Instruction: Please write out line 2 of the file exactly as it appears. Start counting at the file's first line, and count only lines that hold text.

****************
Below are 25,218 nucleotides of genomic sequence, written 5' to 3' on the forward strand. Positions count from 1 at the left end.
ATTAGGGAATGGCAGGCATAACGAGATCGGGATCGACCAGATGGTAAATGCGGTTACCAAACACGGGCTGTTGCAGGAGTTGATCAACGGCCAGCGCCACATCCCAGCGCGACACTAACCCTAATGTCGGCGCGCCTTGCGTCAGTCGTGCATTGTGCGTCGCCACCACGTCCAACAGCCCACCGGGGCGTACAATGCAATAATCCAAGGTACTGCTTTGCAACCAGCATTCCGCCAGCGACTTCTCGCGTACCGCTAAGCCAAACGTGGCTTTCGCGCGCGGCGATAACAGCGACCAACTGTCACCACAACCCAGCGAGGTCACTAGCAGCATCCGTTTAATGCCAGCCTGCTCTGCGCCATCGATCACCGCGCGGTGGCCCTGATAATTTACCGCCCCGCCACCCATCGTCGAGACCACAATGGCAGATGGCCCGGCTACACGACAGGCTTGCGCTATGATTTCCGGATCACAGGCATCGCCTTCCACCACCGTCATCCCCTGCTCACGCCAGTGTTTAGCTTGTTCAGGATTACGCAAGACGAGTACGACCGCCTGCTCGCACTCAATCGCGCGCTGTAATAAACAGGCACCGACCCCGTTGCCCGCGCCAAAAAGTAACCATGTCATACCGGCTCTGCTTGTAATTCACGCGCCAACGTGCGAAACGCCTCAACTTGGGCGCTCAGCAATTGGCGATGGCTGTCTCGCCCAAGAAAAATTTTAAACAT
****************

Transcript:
ATTAGGGAATGGCAGGCATAACGAGATCGGGATCGACCAGATGGTAAATGCGGTTACCAAACACGGGCTGTTGCAGGAGTTGATCAACGGCCAGCGCCACATCCCAGCGCGACACTAACCCTAATGTCGGCGCGCCTTGCGTCAGTCGTGCATTGTGCGTCGCCACCACGTCCAACAGCCCACCGGGGCGTACAATGCAATAATCCAAGGTACTGCTTTGCAACCAGCATTCCGCCAGCGACTTCTCGCGTACCGCTAAGCCAAACGTGGCTTTCGCGCGCGGCGATAACAGCGACCAACTGTCACCACAACCCAGCGAGGTCACTAGCAGCATCCGTTTAATGCCAGCCTGCTCTGCGCCATCGATCACCGCGCGGTGGCCCTGATAATTTACCGCCCCGCCACCCATCGTCGAGACCACAATGGCAGATGGCCCGGCTACACGACAGGCTTGCGCTATGATTTCCGGATCACAGGCATCGCCTTCCACCACCGTCATCCCCTGCTCACGCCAGTGTTTAGCTTGTTCAGGATTACGCAAGACGAGTACGACCGCCTGCTCGCACTCAATCGCGCGCTGTAATAAACAGGCACCGACCCCGTTGCCCGCGCCAAAAAGTAACCATGTCATACCGGCTCTGCTTGTAATTCACGCGCCAACGTGCGAAACGCCTCAACTTGGGCGCTCAGCAATTGGCGATGGCTGTCTCGCCCAAGAAAAATTTTAAACAT